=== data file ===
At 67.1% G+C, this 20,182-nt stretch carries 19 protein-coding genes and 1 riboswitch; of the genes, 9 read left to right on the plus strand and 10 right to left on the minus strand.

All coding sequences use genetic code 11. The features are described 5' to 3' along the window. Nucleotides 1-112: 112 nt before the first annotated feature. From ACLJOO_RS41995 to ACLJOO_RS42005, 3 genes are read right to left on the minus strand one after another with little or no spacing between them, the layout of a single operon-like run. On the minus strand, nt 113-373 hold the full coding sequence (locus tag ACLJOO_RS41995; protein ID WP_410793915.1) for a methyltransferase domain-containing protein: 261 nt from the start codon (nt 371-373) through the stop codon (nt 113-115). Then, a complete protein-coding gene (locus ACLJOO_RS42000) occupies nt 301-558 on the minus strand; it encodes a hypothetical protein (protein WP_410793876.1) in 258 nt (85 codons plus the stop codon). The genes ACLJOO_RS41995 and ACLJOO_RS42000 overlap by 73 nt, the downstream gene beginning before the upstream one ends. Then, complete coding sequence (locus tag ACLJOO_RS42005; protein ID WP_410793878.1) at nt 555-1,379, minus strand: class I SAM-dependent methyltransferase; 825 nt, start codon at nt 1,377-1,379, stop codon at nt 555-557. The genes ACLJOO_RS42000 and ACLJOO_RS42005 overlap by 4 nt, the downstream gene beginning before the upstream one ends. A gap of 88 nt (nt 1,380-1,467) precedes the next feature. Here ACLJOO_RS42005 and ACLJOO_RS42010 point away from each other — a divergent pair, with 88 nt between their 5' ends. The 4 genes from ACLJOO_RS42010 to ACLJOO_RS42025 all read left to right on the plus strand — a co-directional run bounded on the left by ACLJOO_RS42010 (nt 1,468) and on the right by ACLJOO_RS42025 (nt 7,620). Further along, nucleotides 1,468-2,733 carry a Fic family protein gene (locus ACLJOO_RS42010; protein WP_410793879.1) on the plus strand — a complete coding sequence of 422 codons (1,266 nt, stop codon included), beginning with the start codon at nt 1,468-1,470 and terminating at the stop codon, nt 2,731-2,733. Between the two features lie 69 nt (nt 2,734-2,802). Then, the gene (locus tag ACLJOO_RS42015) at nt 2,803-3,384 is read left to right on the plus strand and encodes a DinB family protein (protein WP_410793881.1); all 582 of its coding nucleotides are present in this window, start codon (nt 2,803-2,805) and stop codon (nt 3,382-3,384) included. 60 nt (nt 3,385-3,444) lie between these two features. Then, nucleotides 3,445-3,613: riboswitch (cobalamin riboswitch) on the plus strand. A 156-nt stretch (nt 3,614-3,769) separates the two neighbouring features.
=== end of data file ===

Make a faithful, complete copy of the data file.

At 67.1% G+C, this 20,182-nt stretch carries 19 protein-coding genes and 1 riboswitch; of the genes, 9 read left to right on the plus strand and 10 right to left on the minus strand.

All coding sequences use genetic code 11. The features are described 5' to 3' along the window. Nucleotides 1-112: 112 nt before the first annotated feature. From ACLJOO_RS41995 to ACLJOO_RS42005, 3 genes are read right to left on the minus strand one after another with little or no spacing between them, the layout of a single operon-like run. On the minus strand, nt 113-373 hold the full coding sequence (locus tag ACLJOO_RS41995; protein ID WP_410793915.1) for a methyltransferase domain-containing protein: 261 nt from the start codon (nt 371-373) through the stop codon (nt 113-115). Then, a complete protein-coding gene (locus ACLJOO_RS42000) occupies nt 301-558 on the minus strand; it encodes a hypothetical protein (protein WP_410793876.1) in 258 nt (85 codons plus the stop codon). The genes ACLJOO_RS41995 and ACLJOO_RS42000 overlap by 73 nt, the downstream gene beginning before the upstream one ends. Then, complete coding sequence (locus tag ACLJOO_RS42005; protein ID WP_410793878.1) at nt 555-1,379, minus strand: class I SAM-dependent methyltransferase; 825 nt, start codon at nt 1,377-1,379, stop codon at nt 555-557. The genes ACLJOO_RS42000 and ACLJOO_RS42005 overlap by 4 nt, the downstream gene beginning before the upstream one ends. A gap of 88 nt (nt 1,380-1,467) precedes the next feature. Here ACLJOO_RS42005 and ACLJOO_RS42010 point away from each other — a divergent pair, with 88 nt between their 5' ends. The 4 genes from ACLJOO_RS42010 to ACLJOO_RS42025 all read left to right on the plus strand — a co-directional run bounded on the left by ACLJOO_RS42010 (nt 1,468) and on the right by ACLJOO_RS42025 (nt 7,620). Further along, nucleotides 1,468-2,733 carry a Fic family protein gene (locus ACLJOO_RS42010; protein WP_410793879.1) on the plus strand — a complete coding sequence of 422 codons (1,266 nt, stop codon included), beginning with the start codon at nt 1,468-1,470 and terminating at the stop codon, nt 2,731-2,733. Between the two features lie 69 nt (nt 2,734-2,802). Then, the gene (locus tag ACLJOO_RS42015) at nt 2,803-3,384 is read left to right on the plus strand and encodes a DinB family protein (protein WP_410793881.1); all 582 of its coding nucleotides are present in this window, start codon (nt 2,803-2,805) and stop codon (nt 3,382-3,384) included. 60 nt (nt 3,385-3,444) lie between these two features. Then, nucleotides 3,445-3,613: riboswitch (cobalamin riboswitch) on the plus strand. A 156-nt stretch (nt 3,614-3,769) separates the two neighbouring features.